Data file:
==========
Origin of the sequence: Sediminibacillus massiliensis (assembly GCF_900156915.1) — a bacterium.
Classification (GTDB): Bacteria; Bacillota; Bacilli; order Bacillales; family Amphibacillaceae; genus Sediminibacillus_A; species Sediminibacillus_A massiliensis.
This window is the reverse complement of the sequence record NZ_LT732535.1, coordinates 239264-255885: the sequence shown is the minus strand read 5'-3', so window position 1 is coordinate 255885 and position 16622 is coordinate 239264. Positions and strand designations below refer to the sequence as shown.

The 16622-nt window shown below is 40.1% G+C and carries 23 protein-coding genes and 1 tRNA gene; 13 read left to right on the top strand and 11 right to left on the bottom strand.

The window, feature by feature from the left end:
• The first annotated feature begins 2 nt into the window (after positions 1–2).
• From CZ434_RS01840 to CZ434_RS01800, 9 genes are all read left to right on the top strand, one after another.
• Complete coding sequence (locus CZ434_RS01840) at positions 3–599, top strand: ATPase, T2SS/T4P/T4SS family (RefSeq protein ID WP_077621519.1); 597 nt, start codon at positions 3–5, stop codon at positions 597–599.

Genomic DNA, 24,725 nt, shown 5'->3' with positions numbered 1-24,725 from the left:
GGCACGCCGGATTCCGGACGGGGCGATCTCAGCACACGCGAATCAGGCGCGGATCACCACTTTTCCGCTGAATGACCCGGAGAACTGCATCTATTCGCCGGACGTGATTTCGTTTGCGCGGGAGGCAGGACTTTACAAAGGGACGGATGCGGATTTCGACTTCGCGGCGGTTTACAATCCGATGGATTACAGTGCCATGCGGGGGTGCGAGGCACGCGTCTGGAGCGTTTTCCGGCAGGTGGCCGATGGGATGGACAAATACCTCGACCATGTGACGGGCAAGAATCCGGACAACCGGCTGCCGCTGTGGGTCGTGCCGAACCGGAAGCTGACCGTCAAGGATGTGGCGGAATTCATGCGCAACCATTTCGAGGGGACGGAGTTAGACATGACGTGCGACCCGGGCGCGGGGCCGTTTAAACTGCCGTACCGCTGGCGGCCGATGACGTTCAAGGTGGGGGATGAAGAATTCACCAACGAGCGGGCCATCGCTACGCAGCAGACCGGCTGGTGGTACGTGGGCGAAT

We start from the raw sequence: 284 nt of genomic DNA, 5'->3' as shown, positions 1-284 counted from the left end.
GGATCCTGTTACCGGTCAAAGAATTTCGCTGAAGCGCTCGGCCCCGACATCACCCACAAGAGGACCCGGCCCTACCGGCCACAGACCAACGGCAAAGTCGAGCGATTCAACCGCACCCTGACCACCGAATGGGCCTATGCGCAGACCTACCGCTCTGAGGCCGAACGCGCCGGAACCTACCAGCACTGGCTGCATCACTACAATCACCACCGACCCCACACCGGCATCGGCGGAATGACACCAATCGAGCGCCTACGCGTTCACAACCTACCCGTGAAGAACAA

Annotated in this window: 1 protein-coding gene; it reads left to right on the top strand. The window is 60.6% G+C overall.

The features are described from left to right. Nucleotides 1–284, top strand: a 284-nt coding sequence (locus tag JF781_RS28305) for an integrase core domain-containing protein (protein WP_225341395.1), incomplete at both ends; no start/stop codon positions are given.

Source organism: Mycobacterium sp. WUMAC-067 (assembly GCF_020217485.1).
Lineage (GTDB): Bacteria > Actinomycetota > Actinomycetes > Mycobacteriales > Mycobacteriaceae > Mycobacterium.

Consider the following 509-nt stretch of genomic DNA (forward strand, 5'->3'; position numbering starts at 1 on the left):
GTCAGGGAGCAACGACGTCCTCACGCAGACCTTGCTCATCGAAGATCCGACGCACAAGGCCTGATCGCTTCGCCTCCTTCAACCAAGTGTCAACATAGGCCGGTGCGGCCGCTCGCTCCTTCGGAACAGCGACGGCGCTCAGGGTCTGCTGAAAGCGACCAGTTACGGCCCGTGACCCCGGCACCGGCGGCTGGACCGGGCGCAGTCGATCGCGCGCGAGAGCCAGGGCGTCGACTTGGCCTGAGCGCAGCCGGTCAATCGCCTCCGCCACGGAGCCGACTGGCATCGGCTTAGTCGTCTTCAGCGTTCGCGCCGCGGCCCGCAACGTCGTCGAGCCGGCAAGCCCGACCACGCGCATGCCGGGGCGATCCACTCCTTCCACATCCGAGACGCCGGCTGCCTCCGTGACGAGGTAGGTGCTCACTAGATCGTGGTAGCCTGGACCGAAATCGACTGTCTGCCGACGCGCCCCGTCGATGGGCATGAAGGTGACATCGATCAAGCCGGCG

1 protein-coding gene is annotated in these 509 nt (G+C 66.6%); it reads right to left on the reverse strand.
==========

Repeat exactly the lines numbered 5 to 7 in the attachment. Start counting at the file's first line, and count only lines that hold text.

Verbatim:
The window, feature by feature from the left end:
• The first annotated feature begins 2 nt into the window (after positions 1–2).
• From CZ434_RS01840 to CZ434_RS01800, 9 genes are all read left to right on the top strand, one after another.